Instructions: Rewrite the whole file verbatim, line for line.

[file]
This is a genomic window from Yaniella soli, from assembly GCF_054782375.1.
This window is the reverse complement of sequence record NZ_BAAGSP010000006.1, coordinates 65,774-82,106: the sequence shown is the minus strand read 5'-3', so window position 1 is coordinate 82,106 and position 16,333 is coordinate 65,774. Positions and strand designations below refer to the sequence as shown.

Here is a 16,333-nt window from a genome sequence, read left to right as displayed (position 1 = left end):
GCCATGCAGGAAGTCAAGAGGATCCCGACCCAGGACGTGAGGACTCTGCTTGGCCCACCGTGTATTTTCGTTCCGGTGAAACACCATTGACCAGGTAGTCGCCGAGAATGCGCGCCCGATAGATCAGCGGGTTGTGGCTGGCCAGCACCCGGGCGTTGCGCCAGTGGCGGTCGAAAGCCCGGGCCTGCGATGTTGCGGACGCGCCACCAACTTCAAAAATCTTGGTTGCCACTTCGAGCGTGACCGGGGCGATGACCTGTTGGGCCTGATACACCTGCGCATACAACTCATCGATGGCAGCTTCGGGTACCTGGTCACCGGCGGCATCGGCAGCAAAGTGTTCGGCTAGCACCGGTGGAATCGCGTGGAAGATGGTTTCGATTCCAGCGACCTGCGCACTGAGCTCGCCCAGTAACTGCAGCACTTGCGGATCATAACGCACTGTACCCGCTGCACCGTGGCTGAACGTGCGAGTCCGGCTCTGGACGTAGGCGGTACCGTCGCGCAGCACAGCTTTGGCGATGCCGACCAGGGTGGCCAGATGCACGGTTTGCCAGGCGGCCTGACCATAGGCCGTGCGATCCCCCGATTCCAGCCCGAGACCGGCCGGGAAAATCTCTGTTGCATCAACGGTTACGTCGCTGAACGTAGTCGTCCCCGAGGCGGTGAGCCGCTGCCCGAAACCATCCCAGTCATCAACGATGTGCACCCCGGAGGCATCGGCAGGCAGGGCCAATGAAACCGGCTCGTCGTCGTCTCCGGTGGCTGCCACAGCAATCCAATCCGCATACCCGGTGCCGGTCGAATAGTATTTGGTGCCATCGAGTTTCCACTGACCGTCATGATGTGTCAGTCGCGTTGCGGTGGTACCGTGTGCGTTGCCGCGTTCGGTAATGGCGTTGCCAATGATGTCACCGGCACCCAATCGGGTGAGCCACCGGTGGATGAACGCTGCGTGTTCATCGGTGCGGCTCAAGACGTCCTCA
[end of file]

This is a genomic window from Yaniella soli, from assembly GCF_054782375.1.
This window is the reverse complement of sequence record NZ_BAAGSP010000006.1, coordinates 65,774-82,106: the sequence shown is the minus strand read 5'-3', so window position 1 is coordinate 82,106 and position 16,333 is coordinate 65,774. Positions and strand designations below refer to the sequence as shown.

Here is a 16,333-nt window from a genome sequence, read left to right as displayed (position 1 = left end):
GCCATGCAGGAAGTCAAGAGGATCCCGACCCAGGACGTGAGGACTCTGCTTGGCCCACCGTGTATTTTCGTTCCGGTGAAACACCATTGACCAGGTAGTCGCCGAGAATGCGCGCCCGATAGATCAGCGGGTTGTGGCTGGCCAGCACCCGGGCGTTGCGCCAGTGGCGGTCGAAAGCCCGGGCCTGCGATGTTGCGGACGCGCCACCAACTTCAAAAATCTTGGTTGCCACTTCGAGCGTGACCGGGGCGATGACCTGTTGGGCCTGATACACCTGCGCATACAACTCATCGATGGCAGCTTCGGGTACCTGGTCACCGGCGGCATCGGCAGCAAAGTGTTCGGCTAGCACCGGTGGAATCGCGTGGAAGATGGTTTCGATTCCAGCGACCTGCGCACTGAGCTCGCCCAGTAACTGCAGCACTTGCGGATCATAACGCACTGTACCCGCTGCACCGTGGCTGAACGTGCGAGTCCGGCTCTGGACGTAGGCGGTACCGTCGCGCAGCACAGCTTTGGCGATGCCGACCAGGGTGGCCAGATGCACGGTTTGCCAGGCGGCCTGACCATAGGCCGTGCGATCCCCCGATTCCAGCCCGAGACCGGCCGGGAAAATCTCTGTTGCATCAACGGTTACGTCGCTGAACGTAGTCGTCCCCGAGGCGGTGAGCCGCTGCCCGAAACCATCCCAGTCATCAACGATGTGCACCCCGGAGGCATCGGCAGGCAGGGCCAATGAAACCGGCTCGTCGTCGTCTCCGGTGGCTGCCACAGCAATCCAATCCGCATACCCGGTGCCGGTCGAATAGTATTTGGTGCCATCGAGTTTCCACTGACCGTCATGATGTGTCAGTCGCGTTGCGGTGGTACCGTGTGCGTTGCCGCGTTCGGTAATGGCGTTGCCAATGATGTCACCGGCACCCAATCGGGTGAGCCACCGGTGGATGAACGCTGCGTGTTCATCGGTGCGGCTCAAGACGTCCTCA